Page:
Better Website Background Videos With jQuery

Better Website Background Videos With jQuery

Web designers have been using background videos in their designs for a number of years now, but until recently they were still fairly uncommon. In the last year or two, that’s started to change, and background videos are rapidly becoming a common feature in great designs.

There are a few reasons why:

  • People’s internet connections are generally getting faster, and their data caps higher, so video content is less of a burden on the user.
  • The HTML5 video tag is reaching a point where it’s quite well supported.
  • New video encoding formats such as Webm, and improvements to old ones like MP4, mean video can be compressed to a smaller size and higher quality than ever before, opening the door to faster streaming.

The reasons listed here will only become more pertinent with time, so I predict we’re going to start seeing a lot more background videos in the near future.

First, some things to avoid

Before we dive in to the meat of this article, let’s go over a few things you should NOT do.

  • Make sure the video has a bitrate that will suit the bulk of your users’ internet speeds. It’s tempting to use a high quality 1080p video, which will look great, but unless you expect most of your users to be on super-fast internet, we should go with 720p and the lowest bitrate that you think looks acceptable. Low quality can sometimes be hidden quite effectively with patterned overlays, too.
  • Make sure that if there’s text positioned over the video, there’s enough contrast for it to be easily readable.
  • Avoid unstable video and excessive or fast panning, which would distract from the actual website content, and could even make your users feel sick or uneasy.
  • Limit your video’s length to at most 30-40 seconds, which should come in under 5MB depending on your chosen bitrate.

By avoiding these few mistakes, you’ll end up with a nice, subtle design touch that doesn’t impede on the usability and accessibility of your website.

The problem with pure HTML and CSS background videos

It’s possible to achieve a pretty good background video without any JavaScript enhancements at all, but there are a few little problems that we really should fix to ensure a good experience for all our users:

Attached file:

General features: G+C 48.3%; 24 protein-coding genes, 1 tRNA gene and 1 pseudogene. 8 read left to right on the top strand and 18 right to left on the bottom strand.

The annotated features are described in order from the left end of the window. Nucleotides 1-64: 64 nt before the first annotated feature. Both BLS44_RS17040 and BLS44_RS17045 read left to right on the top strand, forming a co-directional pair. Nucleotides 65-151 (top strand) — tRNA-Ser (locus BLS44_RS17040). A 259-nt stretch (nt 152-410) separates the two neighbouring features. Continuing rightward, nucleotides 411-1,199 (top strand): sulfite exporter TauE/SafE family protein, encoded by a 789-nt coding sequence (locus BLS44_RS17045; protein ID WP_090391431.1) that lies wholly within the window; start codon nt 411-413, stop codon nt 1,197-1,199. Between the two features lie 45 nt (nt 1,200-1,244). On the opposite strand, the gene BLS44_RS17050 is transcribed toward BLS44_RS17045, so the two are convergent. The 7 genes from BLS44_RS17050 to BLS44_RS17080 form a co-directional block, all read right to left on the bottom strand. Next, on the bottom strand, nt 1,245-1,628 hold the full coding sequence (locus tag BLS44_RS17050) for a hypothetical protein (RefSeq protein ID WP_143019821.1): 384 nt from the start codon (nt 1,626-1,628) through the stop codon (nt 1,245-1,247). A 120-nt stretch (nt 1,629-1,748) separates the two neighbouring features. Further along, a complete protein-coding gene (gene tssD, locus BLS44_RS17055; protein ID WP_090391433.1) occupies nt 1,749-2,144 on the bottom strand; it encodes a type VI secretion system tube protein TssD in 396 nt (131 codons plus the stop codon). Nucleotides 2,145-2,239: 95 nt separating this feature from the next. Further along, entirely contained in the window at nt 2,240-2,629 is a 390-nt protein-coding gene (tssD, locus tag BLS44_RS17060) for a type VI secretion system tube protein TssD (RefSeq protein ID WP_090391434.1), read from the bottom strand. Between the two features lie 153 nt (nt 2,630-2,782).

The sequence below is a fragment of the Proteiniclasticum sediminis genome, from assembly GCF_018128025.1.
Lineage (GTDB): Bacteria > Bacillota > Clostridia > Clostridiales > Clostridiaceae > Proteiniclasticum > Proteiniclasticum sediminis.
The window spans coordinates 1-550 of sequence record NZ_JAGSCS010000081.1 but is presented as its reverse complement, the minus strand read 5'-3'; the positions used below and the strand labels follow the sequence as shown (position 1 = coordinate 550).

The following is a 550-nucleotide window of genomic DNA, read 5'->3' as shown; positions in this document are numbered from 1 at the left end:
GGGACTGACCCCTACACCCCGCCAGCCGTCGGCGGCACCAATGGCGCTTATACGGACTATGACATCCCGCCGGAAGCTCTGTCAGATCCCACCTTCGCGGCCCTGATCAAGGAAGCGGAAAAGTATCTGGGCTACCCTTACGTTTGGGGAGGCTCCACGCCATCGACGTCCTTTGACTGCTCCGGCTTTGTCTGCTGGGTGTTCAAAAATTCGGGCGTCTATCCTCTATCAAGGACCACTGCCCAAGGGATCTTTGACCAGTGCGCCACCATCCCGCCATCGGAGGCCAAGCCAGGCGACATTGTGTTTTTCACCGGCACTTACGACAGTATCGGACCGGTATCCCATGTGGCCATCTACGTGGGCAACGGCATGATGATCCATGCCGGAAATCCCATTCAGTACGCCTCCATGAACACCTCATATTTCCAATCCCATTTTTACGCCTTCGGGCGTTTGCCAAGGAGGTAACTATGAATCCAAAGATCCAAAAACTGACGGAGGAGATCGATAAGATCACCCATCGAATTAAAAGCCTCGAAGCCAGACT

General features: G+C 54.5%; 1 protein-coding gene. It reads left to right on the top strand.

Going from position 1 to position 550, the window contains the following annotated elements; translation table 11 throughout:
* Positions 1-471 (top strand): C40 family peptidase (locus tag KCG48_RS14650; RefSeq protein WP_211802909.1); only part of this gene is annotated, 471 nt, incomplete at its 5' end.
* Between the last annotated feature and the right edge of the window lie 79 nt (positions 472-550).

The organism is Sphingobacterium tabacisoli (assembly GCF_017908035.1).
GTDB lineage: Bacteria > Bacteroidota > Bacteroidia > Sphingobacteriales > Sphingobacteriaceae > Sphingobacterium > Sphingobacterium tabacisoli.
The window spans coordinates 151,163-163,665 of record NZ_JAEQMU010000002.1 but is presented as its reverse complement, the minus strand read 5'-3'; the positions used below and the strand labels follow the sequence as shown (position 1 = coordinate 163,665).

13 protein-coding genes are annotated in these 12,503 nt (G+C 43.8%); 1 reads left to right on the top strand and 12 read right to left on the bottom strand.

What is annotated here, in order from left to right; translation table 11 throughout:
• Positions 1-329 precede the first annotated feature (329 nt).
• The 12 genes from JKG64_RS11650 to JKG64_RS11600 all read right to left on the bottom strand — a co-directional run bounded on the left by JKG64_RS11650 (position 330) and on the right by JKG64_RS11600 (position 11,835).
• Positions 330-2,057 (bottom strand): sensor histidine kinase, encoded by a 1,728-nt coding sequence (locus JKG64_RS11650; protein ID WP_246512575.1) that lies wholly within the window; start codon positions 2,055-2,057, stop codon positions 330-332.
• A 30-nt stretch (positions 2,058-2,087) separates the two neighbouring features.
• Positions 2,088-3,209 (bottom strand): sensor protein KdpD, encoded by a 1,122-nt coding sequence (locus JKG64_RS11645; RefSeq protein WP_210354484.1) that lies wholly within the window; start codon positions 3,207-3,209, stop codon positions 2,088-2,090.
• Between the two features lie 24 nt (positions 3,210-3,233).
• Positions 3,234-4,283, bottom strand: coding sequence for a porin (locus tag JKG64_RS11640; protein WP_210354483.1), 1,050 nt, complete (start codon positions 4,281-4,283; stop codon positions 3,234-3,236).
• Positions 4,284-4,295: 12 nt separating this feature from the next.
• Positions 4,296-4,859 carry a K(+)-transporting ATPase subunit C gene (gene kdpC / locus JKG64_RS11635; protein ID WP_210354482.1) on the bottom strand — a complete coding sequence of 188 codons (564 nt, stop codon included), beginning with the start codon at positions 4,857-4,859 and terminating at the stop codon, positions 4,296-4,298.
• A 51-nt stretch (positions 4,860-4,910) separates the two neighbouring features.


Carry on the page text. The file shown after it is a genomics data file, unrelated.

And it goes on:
• Unless the user’s browser supports the object-fit CSS property (see browser support here, short story: no IE support), we can’t ensure the video always stretches to fill the space it’s assigned to.
  • iOS refuses to auto-play videos, and will add it’s own play button, which when tapped will open the device’s media player. For embedded videos this is fine, but for background videos we’d prefer to fall back to a background image.
  • The video starts playing quite suddenly once it’s ready, which can be distracting to the user.
  • If we’re looping the video, the browser will loop it forever. It would be better to pause the video after a given amount of time, to be easier on the user’s CPU and power usage.
  • There’s no way to pause and play the video by default.

JavaScript can solve all these problems

With JavaScript we can:

  • Mimic the object-fit property
  • Detect iOS devices and destroy the video node
  • Fade the video in slowly once it starts playing
  • Set a timer when the video starts, and check it every second to see if we should pause the video
  • Add a pause/play button to control playback

Each of these things can be done with vanilla JavaScript and the HTML5 video api, but why go to all that trouble when we can do it in a single line, with jQuery Background Video.